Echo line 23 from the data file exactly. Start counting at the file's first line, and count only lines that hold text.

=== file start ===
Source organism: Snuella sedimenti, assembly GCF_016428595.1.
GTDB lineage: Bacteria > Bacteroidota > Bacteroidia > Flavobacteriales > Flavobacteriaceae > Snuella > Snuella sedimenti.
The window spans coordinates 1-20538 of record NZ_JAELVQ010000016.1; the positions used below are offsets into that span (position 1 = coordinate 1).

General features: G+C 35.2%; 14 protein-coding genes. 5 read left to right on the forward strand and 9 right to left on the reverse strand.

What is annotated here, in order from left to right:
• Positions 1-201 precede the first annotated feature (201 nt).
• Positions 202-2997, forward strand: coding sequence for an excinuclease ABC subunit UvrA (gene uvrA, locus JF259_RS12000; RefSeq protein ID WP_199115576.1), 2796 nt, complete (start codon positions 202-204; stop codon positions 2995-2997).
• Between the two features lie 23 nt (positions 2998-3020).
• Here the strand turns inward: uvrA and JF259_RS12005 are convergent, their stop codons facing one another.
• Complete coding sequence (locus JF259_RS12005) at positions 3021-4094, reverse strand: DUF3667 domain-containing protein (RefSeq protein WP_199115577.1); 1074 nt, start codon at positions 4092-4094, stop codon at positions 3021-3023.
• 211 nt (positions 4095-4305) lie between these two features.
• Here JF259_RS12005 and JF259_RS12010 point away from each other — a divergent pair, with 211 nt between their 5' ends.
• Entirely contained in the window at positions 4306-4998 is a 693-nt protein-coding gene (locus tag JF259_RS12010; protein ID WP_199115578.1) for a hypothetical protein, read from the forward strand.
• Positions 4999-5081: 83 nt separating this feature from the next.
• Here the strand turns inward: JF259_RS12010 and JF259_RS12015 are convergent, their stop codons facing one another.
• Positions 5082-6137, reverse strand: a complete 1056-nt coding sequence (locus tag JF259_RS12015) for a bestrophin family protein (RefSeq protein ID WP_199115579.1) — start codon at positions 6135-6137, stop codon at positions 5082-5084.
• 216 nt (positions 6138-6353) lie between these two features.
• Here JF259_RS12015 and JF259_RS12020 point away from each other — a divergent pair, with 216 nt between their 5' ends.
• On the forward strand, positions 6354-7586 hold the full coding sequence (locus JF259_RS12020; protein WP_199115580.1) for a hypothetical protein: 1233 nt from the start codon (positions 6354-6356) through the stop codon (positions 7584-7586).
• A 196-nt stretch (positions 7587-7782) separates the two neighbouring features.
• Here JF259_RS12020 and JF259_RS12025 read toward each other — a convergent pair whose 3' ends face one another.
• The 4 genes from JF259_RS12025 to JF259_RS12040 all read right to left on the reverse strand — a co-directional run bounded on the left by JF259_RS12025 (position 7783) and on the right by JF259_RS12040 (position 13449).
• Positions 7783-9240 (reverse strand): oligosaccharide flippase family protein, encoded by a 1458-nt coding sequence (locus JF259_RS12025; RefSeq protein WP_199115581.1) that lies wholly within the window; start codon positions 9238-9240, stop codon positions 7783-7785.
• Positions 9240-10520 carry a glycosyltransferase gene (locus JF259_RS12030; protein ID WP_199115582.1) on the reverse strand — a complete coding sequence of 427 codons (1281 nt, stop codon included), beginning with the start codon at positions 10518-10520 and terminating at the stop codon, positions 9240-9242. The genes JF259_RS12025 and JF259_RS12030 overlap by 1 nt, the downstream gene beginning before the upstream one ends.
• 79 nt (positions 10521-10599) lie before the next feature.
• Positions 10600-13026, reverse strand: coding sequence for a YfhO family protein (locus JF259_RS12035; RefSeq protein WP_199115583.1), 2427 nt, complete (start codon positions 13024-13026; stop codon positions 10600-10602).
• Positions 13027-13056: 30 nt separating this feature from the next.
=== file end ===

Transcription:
• Positions 7783-9240 (reverse strand): oligosaccharide flippase family protein, encoded by a 1458-nt coding sequence (locus JF259_RS12025; RefSeq protein WP_199115581.1) that lies wholly within the window; start codon positions 9238-9240, stop codon positions 7783-7785.